Back in 1917, Ray Heston bought a year's subscription to the Kennebec Sun for $1.
Heston apparently had been receiving a copy of the newspaper for a while, before the $1 was paid. According to the receipt, dated Feb. 24, the subscription ran from May 15, 1916, to May 15, 1917. The editor of the paper at the time was Chester Rosencrance. He signed the receipt.
That peek into the past comes courtesy of Pierre resident James Pospisil.
But Pospisil is not an archivist or any kind of historian. He just likes yard sales.
And six months ago, in mid-June, Pospisil was at a yard sale in Kimball, about 50 miles east of Kennebec. That's where he spotted a kind of wallet. He and his family were in Kimball for a family reunion, held at the Red Barn Inn.
"I knew it was special. At first glance, I could tell it was old. It had a bunch of papers." Pospisil determined that the wallet needed to be "rescued" — returned to the family of the owner indicated in the papers.
So at the yard sale, Pospisil purchased the wallet — really a pocket-sized leather filing system of sorts. He paid an amount that would have bought a year's worth of copies of the Kennebec Sun back in 1917 — $1. The papers pointed to a Ray Heston as the likely owner.
The legwork to track down the descendants of Ray Heston was started by Lynn Fredericksen, Pospisil's grandmother. She began with a call to the courthouse in Lyman County, of which Kennebec is a part. And County Deputy Auditor Deb Halverson put her in touch with Gloria Johnson, who is a board member of the Lyman County Historical Society.
Johnson told the Capital Journal that her first step was to look in the old settlers books. Ray Heston's name appears in one of them, along with some of his descendants. With the names of family in hand, Johnson contacted Bev Johnson (no relation) who Gloria Johnson described as her "go to" when it comes to piecing together old family connections.
Bev Johnson pointed Gloria Johnson and Fredericksen to Lorri Wagner. Wagner is the daughter of Betty Jean Martens. And Martens is the daughter of Jean Moore. Moore is Ray Heston's granddaughter, who lives in Kennebec. And the rest, as they say, is history.
For an already-scheduled trip to Pierre, Moore added an extra stop — so that Pospisil could present Moore with her grandfather's 100-year-old wallet, the Pierre Capital Journal reported.
The handoff of the wallet, and the documents it contained, took place in the Capital Journal building this week. The gathering included Fredericksen, Pospisil, Kathy Kleaveland (Pospisil's mother), Moore and her husband, Ray Moore, and Mertens.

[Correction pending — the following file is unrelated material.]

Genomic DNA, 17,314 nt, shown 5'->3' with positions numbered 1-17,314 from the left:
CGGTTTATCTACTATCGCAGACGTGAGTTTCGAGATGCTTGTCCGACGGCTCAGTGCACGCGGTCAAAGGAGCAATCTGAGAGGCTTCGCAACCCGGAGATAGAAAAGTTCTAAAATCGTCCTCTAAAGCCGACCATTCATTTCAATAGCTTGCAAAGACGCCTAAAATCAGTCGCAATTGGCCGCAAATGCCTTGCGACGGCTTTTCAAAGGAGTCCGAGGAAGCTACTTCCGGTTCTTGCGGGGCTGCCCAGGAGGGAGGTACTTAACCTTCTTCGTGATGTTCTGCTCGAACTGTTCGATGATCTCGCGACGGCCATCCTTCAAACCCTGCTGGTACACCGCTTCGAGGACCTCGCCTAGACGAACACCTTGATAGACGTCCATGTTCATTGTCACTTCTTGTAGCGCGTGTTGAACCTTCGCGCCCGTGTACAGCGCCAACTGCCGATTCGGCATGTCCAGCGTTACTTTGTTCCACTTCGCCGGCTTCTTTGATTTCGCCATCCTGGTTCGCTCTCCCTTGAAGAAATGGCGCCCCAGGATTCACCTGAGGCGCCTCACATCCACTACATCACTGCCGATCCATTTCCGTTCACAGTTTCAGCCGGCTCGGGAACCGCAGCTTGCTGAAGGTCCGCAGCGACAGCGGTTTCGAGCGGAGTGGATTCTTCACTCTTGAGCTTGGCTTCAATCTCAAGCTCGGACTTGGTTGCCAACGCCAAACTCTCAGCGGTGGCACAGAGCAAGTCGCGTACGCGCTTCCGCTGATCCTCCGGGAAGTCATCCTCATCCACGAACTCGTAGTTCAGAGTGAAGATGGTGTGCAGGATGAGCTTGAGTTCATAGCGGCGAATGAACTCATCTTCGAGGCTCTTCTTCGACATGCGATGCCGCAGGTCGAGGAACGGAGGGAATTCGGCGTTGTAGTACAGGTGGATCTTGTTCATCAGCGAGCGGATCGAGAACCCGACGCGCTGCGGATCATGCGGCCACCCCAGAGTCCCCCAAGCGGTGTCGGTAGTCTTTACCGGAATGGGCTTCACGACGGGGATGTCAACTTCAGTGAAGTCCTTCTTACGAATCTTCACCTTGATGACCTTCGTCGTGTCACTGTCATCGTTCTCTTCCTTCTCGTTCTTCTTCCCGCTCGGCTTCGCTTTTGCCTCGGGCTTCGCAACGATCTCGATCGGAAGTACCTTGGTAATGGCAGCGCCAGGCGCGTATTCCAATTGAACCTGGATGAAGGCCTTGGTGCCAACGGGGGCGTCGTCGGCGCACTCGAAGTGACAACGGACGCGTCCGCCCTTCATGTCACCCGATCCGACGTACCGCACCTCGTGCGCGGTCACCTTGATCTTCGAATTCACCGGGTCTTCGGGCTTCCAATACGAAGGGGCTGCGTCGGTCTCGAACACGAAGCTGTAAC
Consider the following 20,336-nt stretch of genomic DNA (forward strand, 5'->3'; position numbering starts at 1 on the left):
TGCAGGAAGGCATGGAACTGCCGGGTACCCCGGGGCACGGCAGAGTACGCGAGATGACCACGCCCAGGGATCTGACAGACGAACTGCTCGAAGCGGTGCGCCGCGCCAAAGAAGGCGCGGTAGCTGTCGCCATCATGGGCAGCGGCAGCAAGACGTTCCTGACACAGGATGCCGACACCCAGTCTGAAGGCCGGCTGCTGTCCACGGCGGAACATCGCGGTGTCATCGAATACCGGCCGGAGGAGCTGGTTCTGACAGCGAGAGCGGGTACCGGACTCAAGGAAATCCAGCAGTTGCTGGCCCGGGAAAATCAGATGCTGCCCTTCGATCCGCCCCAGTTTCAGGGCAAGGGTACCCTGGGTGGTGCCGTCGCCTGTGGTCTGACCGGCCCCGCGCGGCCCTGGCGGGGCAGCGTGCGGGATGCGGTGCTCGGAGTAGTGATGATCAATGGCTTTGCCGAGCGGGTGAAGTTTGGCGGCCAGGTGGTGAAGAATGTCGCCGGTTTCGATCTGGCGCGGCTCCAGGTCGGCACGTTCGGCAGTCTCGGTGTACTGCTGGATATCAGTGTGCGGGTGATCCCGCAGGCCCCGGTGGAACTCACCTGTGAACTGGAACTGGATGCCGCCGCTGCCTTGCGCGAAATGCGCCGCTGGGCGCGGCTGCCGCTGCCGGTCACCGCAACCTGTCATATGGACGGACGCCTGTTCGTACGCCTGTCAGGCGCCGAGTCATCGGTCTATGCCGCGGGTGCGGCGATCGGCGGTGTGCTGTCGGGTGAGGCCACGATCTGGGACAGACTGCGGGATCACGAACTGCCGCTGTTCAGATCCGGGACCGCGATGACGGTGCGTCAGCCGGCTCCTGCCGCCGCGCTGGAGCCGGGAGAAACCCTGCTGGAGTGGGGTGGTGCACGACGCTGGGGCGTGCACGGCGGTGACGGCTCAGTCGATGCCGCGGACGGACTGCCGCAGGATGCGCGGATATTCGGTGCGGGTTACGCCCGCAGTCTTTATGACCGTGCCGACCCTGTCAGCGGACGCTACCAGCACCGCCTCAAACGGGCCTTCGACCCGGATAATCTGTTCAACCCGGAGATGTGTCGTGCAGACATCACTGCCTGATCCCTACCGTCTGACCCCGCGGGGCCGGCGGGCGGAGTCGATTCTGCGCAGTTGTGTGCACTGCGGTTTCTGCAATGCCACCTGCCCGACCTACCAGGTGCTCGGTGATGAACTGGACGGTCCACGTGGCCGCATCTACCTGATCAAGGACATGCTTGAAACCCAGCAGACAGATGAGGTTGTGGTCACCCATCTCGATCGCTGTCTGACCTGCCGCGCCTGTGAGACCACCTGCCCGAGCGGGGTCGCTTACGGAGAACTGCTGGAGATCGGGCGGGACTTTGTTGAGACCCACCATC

Moore said she was not sure how her grandfather's wallet wound up at the yard sale in Kimball. But she said she would likely contact the Lyman County Historical Museum in Presho so the museum could add the wallet to its collection — along with the several papers it contains. Gloria Johnson told the Capital Journal that it's the kind of donation the museum is well-equipped to handle.
Johnson said the museum's collection already includes a wedding dress from the Heston family.
Besides the receipt for the Kennebec Sun subscription, the papers in the wallet include a promissory note to John Newell for payment for a buggy for $41.50. The date on the note is March 4, 1905, and it's marked "PAID" — but it's not clear when the account was settled.
Based on a Sept. 2, 1907, letter contained in the wallet — which was typed out by an attorney, J.F. Kreycik, and sent to Heston — there was some question about the payment of the note. The letter states: "Newell claims that he has made a mistake as to the calculation when he last settled your account and that that sum is still due to him." The sum still owed was $23.01, according to the letter.
Piecing together more of the history connected to all the papers in Heston's wallet would require some additional effort, starting with the cast of characters whose names are recorded somewhere among them — like newspaper editor Chester Rosencrance.
And old newspapers are a likely source for at least some of the work. Based on an account in the Sept 22, 1915, edition of The Daily Deadwood Pioneer-Times — two years before Rosencrance sold Ray Heston a subscription to the Kennebec Sun — Rosencrance was honeymooning in the western part of South Dakota.
According to the Pioneer Times: "Mr. and Mrs. Chester Rosencrance of Kennebec, S.D. were arrivals on the Northwestern. They are on their wedding trip, and will tour the Hills. Mrs. Rosencrance's name was Miss Ethel Holmes. Mr. Rosencrance is manager of the Kennebec Sun."